Echoing the shockers of Jim Harrison’s The Killer Inside Me, The Silence of the Lambs, and The Girl with the Golden Tattoo, Kill the Buddha! Is both a contemporary violent noir and a twisted psychological thriller.

Shadow of the Therapist: Origins of ‘Kill the Buddha!’

#psychotherapy #therapy #psychotherapy #jung #SanFrancisco #noir #Thriller #novel

#noiralley #BookTwitter #bookstagram

His shoulders cave forward, shaking, as he cries. The shooting, the bullied kids, the wife battling disease. The overtime. Unfair promotions. He is, at last, broken. The therapist’s job is to, first and foremost, to hear him. Make that feeling resonant connection. Therein lies the healing. Or her— the one with the rambling alcoholic husband. And the others…

They ask— doesn’t it get to you?

True that.

Want do you do to help yourself?

Which self? I don’t reply. That other self, I whisper to myself.

Carl Jung, the great dream psychologist, theorized that the negative aspects of the self that are denied by the usual community standards are plunged into the unconscious.


There they reside, safe from the community and self’s disapproval. But they are also, without one’s awareness, prone to creating physical disturbances, anxiety, and most disturbing of all, projection. With the latter, all that internal garbage gets projected onto a mate, community, a race. The homicide of genocide is also an economic and psychological suicide.

This therapist who listens and feels and, at times cries, in a session, subsumes his crazy self, rage, self destruction and the rest in stories. The helplessness of psychotherapy into a trickster priest. The need for calmness and healing into shoot ‘em up Westerns. And now, the seeing daily the tragedy of violence, has become the tale of a serial killer. But, in an unconscious move, this serial killer has a heart. He is complicated.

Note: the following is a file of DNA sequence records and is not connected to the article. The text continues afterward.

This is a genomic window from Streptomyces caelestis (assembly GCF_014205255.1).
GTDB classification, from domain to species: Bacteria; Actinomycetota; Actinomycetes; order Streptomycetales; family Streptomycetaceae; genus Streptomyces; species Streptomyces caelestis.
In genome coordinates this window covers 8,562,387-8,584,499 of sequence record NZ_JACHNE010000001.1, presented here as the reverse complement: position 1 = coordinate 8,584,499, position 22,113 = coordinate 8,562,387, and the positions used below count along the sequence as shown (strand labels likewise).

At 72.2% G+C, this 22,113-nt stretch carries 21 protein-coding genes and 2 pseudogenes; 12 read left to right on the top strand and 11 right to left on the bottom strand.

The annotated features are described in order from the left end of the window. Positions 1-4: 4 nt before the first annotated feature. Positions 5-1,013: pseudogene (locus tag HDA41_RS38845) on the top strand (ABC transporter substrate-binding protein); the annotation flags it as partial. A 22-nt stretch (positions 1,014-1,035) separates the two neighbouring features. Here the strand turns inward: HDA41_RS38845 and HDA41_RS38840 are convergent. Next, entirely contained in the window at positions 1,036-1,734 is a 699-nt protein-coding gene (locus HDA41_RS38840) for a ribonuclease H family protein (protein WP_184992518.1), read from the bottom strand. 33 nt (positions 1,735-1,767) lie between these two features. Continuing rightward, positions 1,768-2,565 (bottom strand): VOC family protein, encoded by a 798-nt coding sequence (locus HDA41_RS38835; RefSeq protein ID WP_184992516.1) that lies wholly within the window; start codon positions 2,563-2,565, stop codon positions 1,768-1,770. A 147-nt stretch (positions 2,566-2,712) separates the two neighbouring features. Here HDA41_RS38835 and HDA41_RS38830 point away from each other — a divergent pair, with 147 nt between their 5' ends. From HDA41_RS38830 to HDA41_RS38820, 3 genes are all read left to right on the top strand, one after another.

As are we all.



for Helen Ernst née Julius

There were many Helens:
Daughter, sister, wife, mother, grandmother, aunt, niece, cousin, friend, educator, leader

One Helen, the earliest—
Her name—Eléni
Granddaughter of
the bringer of fire— Prometheus.
[Chorus] parakalo

There were many Helens—
Another one: beautiful Helen of Sparta,
absconded to Troy.
Many Helens…
[Chorus] parakalo

Our Helen—
Who watched her father
through the door window
as he lay dying
on the hospital bed-
The Great Flu pandemic.

Our Helen-
Who touched the bumps
on her Mani born
grandfather’s neck—
Bullets from The Balkan Wars.

Our Helen—
Who listened to Greek
music in the Napa orchard.
[Chorus] parakalo

Who held her baby brother
Who flirted as a Bobby Soxer

Who watched her brother
blow dandelions out over
The Carquinez Straights—